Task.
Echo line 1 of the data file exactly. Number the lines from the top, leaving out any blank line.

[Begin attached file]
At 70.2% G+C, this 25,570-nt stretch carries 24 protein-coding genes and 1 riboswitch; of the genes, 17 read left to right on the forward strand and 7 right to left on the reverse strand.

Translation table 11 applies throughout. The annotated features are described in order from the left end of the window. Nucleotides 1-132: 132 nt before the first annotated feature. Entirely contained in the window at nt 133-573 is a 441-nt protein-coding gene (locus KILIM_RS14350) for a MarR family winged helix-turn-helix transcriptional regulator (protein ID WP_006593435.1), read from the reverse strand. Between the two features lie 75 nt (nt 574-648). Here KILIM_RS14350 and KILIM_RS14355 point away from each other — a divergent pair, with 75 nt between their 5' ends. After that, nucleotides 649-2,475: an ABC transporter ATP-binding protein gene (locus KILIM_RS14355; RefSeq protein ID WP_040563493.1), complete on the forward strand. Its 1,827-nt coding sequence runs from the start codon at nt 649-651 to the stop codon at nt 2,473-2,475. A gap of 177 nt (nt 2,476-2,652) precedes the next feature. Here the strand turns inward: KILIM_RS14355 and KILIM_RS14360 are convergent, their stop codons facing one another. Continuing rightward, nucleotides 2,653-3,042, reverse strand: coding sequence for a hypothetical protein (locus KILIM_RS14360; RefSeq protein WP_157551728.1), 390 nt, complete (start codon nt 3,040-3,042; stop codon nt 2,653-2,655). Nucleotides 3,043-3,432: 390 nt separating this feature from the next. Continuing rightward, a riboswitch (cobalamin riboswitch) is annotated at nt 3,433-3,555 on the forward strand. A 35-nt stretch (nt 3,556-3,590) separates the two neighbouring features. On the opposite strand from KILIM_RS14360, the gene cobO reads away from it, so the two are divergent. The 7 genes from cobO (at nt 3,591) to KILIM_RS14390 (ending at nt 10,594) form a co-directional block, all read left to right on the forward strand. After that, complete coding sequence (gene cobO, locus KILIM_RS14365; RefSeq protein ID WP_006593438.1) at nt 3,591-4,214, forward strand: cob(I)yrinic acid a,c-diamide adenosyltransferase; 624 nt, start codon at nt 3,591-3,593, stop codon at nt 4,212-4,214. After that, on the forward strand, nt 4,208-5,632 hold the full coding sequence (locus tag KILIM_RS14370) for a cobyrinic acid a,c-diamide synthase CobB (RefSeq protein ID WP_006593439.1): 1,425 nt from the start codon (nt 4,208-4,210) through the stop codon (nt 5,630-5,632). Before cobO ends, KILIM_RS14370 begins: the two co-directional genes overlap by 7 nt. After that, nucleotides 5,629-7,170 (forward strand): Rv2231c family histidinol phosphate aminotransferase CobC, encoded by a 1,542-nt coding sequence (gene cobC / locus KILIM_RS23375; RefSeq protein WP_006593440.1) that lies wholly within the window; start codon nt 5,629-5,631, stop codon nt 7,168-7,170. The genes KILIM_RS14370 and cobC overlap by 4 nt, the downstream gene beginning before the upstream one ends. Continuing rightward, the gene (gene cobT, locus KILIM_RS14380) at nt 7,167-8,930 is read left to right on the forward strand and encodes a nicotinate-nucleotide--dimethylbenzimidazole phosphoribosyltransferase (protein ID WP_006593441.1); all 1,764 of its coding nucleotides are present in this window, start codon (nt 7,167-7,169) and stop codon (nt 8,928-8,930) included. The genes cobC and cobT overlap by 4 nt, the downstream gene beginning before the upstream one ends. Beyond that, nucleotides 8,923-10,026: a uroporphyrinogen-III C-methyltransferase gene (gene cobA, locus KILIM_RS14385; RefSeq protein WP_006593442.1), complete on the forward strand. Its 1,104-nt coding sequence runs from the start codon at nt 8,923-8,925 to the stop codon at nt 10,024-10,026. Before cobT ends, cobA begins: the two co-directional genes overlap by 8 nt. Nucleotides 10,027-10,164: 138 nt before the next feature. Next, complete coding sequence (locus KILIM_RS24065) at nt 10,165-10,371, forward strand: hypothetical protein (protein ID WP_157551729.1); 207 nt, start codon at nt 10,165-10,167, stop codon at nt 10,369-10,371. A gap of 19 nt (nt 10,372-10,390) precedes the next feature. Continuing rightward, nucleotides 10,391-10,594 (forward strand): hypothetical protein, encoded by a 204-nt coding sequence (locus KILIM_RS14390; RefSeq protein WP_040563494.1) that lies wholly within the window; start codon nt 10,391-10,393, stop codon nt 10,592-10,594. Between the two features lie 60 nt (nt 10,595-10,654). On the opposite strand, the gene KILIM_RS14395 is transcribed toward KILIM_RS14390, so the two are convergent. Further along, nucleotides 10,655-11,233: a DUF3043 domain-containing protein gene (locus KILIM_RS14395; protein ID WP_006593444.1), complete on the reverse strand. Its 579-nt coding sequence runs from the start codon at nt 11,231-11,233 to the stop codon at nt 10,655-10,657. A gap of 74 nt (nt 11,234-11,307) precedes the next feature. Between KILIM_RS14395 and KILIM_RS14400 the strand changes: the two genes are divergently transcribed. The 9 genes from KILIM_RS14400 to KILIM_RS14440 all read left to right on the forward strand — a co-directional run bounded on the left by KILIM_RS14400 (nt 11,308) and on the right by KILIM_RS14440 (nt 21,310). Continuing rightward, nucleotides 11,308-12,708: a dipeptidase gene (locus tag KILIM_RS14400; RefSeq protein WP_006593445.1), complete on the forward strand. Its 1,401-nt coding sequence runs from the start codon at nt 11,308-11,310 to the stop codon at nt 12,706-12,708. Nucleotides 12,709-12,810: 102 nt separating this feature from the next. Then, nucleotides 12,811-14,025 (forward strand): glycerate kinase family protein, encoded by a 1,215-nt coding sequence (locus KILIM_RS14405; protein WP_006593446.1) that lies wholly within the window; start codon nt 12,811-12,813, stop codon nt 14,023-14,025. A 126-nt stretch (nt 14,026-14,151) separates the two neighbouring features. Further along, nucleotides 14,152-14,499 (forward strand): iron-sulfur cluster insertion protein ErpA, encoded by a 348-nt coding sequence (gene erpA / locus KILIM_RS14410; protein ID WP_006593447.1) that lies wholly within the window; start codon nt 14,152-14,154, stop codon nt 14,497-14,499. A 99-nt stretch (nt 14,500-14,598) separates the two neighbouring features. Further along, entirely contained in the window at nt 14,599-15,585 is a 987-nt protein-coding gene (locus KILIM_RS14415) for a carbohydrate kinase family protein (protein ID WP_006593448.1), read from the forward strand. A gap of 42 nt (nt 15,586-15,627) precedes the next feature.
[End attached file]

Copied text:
At 70.2% G+C, this 25,570-nt stretch carries 24 protein-coding genes and 1 riboswitch; of the genes, 17 read left to right on the forward strand and 7 right to left on the reverse strand.